Typical AC impedance plots obtained at 484 and 837°C for BaZr0.1Ce0.7Y0.1Ni0.1O3−δ in H2 (+3 vol.% H2O) are shown in Figure 3. The total resistance (bulk + grain boundary + electrode) is used to calculate the conductivity of the investigated samples. At lower temperatures (Figure 3A), three distinct arcs are observed. At higher temperatures, although it seems that the two higher frequency arcs have merged into one arc, the impedance data can still be fitted better by using three RC units, as is shown in the inset of Figure 3B. The magnitude of the constant phase elements (CPE) is larger than values normally attributed to oxygen ion conductors and is close to the capacitance reported for the proton conductors (Petit and Tao, 2013). The conductivity (σ) of the compounds was computed using Eq. 2:
where l, R, and A are the thickness (cm), total resistance (Ω), and cross sectional area (cm2) of the cylindrical sample. Figure 4 shows the Arrhenius plots for the total conductivity of the compounds in air and H2 + 3 vol.% H2O after sintering at 1250, 1350, and 1550°C. Among the 1250 (Figures 4A,D) and 1350°C (Figures 4B,E) sintered samples, the Ni-doped samples show a higher conductivity. However, by increasing the sintering temperature to 1550°C, the Co-doped sample showed the highest conductivity (0.01 S cm−1 at 600°C in wet H2) (Figures 4C,F) of the new compounds synthesized in this study. The conductivity of the Co-doped sample in both air and wet H2 was found to increase by about 10 times by increasing sintering temperature by 300°C, while the conductivity of the Ni-doped sample is suppressed by ca. 3 times. The Fe-doped sample does not show significant changes in conductivity, even after firing at 1550°C, while the BZCY-Co compound, sintered at 1550°C, shows the highest total conductivity of 2.6 × 10−2 S cm−1 at 800°C in air.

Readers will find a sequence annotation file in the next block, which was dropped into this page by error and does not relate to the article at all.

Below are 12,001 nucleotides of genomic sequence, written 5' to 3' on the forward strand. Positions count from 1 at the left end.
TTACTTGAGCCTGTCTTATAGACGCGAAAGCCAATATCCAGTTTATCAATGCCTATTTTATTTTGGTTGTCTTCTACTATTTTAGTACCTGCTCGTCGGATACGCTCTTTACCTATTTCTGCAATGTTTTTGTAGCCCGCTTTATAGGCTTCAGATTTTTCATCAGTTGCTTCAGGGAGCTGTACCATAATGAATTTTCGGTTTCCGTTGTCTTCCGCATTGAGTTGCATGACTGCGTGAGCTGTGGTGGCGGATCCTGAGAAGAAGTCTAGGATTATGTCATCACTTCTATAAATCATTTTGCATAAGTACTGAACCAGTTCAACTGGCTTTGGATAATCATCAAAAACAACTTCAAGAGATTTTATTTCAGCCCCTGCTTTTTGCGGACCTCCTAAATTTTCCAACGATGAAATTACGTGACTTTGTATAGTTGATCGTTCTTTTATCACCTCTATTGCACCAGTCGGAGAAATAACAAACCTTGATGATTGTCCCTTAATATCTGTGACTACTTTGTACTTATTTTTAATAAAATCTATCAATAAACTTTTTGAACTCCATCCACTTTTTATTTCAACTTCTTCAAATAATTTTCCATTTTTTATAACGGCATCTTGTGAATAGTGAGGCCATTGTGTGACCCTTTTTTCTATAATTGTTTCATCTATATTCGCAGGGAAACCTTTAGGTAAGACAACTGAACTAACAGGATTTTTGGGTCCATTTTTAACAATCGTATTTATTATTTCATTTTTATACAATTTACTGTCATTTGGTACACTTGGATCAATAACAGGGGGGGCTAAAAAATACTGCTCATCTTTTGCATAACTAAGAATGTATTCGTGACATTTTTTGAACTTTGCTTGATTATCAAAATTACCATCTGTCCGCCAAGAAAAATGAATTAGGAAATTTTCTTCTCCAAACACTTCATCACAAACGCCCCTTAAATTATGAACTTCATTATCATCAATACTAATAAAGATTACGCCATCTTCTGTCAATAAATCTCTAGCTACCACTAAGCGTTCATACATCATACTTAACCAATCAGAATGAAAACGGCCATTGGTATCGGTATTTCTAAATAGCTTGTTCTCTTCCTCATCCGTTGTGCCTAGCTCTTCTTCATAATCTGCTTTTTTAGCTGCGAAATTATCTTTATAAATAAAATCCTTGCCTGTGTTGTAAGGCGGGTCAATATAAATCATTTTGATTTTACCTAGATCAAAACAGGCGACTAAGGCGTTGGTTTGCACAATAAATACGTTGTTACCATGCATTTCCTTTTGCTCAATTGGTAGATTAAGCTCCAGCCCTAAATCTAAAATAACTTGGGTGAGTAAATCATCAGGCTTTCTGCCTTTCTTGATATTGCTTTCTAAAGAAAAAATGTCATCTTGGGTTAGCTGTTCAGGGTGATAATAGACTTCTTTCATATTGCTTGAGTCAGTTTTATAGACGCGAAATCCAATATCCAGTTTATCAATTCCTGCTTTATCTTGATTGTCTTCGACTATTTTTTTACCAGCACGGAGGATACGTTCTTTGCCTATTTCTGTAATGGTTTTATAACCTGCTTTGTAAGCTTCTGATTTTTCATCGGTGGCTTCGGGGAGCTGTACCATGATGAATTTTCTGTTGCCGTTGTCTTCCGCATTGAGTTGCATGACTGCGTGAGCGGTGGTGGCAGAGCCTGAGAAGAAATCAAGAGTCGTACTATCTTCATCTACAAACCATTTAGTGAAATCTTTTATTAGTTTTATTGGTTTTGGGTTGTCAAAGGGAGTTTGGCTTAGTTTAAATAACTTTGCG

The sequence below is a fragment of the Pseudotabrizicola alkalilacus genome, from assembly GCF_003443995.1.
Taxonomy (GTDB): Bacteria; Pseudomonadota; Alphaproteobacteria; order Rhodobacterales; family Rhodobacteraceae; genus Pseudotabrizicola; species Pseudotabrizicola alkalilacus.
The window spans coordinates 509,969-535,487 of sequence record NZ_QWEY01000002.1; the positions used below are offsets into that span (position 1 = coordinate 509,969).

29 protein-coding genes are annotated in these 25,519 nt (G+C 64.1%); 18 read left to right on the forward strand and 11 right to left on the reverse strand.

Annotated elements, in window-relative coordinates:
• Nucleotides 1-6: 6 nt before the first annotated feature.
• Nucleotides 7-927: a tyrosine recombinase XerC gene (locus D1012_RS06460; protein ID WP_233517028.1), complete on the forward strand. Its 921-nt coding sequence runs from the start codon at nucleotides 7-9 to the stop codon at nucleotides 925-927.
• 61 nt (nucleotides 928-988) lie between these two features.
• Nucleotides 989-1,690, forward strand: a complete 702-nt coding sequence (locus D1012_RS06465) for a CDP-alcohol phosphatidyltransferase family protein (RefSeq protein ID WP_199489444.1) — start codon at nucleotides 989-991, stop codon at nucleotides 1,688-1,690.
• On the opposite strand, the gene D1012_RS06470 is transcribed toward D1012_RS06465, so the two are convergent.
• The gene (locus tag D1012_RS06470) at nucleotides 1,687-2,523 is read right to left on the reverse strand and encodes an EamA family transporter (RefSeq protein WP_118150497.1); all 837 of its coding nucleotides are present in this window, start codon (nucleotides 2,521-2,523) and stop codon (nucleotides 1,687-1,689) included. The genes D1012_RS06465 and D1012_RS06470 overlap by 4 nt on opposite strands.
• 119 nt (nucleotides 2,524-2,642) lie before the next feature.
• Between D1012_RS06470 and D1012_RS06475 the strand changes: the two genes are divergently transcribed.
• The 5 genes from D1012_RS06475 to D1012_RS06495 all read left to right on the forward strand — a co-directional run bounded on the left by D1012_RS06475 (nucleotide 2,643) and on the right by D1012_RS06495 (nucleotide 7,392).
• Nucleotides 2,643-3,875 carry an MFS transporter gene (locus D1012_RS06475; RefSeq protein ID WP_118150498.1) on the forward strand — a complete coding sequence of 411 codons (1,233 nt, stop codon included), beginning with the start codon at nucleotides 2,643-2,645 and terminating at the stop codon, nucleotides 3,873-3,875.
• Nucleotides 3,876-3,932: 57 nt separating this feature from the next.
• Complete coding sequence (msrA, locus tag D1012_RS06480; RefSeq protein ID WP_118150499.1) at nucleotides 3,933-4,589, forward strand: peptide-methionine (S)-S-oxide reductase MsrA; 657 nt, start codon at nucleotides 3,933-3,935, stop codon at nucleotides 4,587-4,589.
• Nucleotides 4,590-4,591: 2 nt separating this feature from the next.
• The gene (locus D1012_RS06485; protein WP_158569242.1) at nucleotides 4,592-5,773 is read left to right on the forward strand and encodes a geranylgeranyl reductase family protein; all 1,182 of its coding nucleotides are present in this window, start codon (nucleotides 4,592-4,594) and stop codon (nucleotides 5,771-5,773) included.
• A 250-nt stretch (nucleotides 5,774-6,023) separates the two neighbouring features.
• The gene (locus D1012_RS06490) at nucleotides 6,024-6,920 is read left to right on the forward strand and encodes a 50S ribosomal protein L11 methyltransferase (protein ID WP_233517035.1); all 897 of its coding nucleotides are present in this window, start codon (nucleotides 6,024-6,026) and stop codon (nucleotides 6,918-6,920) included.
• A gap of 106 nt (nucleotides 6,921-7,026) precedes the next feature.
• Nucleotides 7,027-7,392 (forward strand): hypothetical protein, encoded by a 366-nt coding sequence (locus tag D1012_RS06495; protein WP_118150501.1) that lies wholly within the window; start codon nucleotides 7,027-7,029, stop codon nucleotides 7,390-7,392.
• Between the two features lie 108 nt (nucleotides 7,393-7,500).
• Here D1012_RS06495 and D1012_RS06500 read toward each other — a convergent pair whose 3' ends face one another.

Figure 3. Typical AC impedance spectra and fitted lines of the BaZr0.1Ce0.7Y0.1Ni0.1O3−δ compound at (A) 484°C and (B) 837°C in H2 + 3 vol.% H2O. The equivalent circuit and fitted data are shown in the inset.
Figure 4. Arrhenius plots for the total conductivity of the BZCY-M compounds in air (A–C) and H2 (with 3 vol.% H2O) (D–F) after sintering at 1250°C/24 h (A,D), 1350°C/24 h (B,E), and 1550°C/12 h (C,F).
Phase Stability and Sinterability
The sinterability and phase stability of the as-synthesized compounds at three temperatures (1250, 1350, and 1550°C) were also studied. To serve as a proton conductor electrolyte, materials such as BZCY-Yb and BZCY have generally been sintered at high temperatures, e.g., 1550°C, to achieve the minimum porosity (Yang et al., 2009). Co-sintering of the anode and electrolyte, especially in anode-supported SOFCs, is a common cell fabrication method. During the co-sintering of these two materials, the anode materials are exposed to a temperature high enough to achieve electrolyte sintering, and thus their stability at these temperatures is necessary. Therefore, the effect of sintering at 1550°C on the chemical stability and microstructure of the synthesized compounds was investigated. As a reference, the sintering behavior of these compounds is compared with that of BZCY-Yb.